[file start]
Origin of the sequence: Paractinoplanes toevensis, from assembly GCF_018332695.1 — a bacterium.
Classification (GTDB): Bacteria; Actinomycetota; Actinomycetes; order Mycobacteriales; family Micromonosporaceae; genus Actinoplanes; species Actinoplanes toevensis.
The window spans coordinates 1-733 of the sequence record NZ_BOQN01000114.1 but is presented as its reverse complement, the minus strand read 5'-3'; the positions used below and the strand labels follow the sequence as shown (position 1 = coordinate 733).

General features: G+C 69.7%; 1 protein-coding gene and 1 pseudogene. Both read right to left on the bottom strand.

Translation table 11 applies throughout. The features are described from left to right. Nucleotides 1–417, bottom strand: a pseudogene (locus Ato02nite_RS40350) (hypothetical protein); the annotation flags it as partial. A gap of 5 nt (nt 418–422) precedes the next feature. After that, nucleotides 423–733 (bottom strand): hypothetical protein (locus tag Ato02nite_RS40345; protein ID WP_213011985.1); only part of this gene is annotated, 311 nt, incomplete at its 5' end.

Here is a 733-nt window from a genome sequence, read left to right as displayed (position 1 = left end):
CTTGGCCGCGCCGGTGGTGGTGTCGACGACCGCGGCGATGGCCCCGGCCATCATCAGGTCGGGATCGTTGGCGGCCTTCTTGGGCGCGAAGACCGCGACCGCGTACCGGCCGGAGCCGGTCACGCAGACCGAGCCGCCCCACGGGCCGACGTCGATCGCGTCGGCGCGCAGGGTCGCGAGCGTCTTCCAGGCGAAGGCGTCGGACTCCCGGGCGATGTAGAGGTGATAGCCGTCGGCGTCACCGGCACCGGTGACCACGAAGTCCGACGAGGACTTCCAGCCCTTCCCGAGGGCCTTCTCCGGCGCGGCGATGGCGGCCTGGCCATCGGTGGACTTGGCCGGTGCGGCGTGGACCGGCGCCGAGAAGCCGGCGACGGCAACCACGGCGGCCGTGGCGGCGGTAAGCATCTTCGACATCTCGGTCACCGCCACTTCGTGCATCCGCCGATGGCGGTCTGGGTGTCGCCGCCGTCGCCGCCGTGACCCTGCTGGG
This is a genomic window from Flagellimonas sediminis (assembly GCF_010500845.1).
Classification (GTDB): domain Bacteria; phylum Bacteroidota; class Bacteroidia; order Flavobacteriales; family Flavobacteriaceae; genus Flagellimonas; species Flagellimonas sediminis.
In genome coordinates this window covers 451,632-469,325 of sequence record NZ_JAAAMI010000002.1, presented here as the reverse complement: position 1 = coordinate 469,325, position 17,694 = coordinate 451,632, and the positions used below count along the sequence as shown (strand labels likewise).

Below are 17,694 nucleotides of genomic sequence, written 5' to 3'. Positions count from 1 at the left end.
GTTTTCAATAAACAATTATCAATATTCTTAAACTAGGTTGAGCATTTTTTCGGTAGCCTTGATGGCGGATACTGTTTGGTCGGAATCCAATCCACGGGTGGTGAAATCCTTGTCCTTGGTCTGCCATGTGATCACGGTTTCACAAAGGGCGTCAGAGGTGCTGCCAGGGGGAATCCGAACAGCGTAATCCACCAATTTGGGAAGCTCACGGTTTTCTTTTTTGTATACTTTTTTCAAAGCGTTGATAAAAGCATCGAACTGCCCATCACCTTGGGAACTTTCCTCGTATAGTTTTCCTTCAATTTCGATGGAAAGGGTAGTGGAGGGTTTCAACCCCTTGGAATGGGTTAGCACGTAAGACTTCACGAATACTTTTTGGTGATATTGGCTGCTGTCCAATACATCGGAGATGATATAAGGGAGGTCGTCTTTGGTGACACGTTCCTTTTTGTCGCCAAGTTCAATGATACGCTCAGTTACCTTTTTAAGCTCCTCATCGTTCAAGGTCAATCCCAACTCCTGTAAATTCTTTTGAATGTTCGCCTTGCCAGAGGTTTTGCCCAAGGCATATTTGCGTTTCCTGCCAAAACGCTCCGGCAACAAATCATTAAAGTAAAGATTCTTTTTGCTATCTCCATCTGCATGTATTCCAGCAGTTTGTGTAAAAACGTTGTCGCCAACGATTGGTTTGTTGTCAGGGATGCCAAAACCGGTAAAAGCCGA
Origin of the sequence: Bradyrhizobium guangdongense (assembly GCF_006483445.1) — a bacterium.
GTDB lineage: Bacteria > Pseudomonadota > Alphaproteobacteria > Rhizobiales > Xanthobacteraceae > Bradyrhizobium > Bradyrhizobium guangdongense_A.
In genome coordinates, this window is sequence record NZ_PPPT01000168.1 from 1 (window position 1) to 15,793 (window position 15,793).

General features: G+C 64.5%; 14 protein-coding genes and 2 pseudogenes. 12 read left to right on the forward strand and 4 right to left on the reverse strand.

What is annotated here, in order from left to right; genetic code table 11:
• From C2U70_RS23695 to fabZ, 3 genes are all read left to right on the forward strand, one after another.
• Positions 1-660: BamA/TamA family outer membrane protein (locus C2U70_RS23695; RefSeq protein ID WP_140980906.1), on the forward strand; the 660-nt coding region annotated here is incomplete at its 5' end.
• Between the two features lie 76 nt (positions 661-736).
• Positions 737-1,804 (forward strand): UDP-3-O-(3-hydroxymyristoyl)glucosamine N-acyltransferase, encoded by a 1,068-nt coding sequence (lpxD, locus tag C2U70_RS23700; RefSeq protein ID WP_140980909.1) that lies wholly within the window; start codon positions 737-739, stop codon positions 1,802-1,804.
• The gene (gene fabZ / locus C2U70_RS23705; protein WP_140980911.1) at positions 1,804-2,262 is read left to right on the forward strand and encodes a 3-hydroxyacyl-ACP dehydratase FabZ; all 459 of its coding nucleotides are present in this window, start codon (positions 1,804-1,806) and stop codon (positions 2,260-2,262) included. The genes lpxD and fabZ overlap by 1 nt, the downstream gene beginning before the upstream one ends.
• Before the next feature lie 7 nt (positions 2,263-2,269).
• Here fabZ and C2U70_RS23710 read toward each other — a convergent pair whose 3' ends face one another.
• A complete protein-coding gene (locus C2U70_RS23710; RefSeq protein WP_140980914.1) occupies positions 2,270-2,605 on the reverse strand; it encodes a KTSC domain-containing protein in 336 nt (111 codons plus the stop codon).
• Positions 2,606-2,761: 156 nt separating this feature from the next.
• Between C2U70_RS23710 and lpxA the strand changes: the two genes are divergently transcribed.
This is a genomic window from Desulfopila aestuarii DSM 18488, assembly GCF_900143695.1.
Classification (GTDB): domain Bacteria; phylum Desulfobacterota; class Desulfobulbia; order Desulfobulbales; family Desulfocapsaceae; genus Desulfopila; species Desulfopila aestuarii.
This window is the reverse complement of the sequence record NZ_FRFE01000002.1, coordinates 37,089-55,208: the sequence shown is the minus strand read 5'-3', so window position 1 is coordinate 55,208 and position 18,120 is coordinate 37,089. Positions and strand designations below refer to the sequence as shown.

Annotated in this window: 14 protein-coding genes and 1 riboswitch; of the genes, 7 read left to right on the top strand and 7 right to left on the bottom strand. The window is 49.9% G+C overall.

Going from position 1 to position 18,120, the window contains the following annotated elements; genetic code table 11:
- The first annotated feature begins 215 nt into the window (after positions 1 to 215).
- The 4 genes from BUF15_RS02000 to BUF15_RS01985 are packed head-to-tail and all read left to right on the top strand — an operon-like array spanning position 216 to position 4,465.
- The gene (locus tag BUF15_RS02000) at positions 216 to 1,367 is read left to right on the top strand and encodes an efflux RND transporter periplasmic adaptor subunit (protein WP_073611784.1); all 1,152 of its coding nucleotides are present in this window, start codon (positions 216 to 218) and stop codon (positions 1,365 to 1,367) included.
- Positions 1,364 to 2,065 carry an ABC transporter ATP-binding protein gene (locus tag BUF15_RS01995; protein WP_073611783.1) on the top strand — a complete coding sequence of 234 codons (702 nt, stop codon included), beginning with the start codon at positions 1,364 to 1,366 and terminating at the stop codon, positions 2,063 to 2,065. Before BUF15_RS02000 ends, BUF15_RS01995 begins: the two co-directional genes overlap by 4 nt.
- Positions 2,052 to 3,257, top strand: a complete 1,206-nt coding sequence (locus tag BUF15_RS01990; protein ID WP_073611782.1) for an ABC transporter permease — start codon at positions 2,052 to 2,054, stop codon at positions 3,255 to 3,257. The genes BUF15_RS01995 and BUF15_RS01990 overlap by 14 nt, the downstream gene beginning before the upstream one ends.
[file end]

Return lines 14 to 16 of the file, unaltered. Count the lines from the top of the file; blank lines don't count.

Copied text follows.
GTDB lineage: Bacteria > Pseudomonadota > Alphaproteobacteria > Rhizobiales > Xanthobacteraceae > Bradyrhizobium > Bradyrhizobium guangdongense_A.
In genome coordinates, this window is sequence record NZ_PPPT01000168.1 from 1 (window position 1) to 15,793 (window position 15,793).

General features: G+C 64.5%; 14 protein-coding genes and 2 pseudogenes. 12 read left to right on the forward strand and 4 right to left on the reverse strand.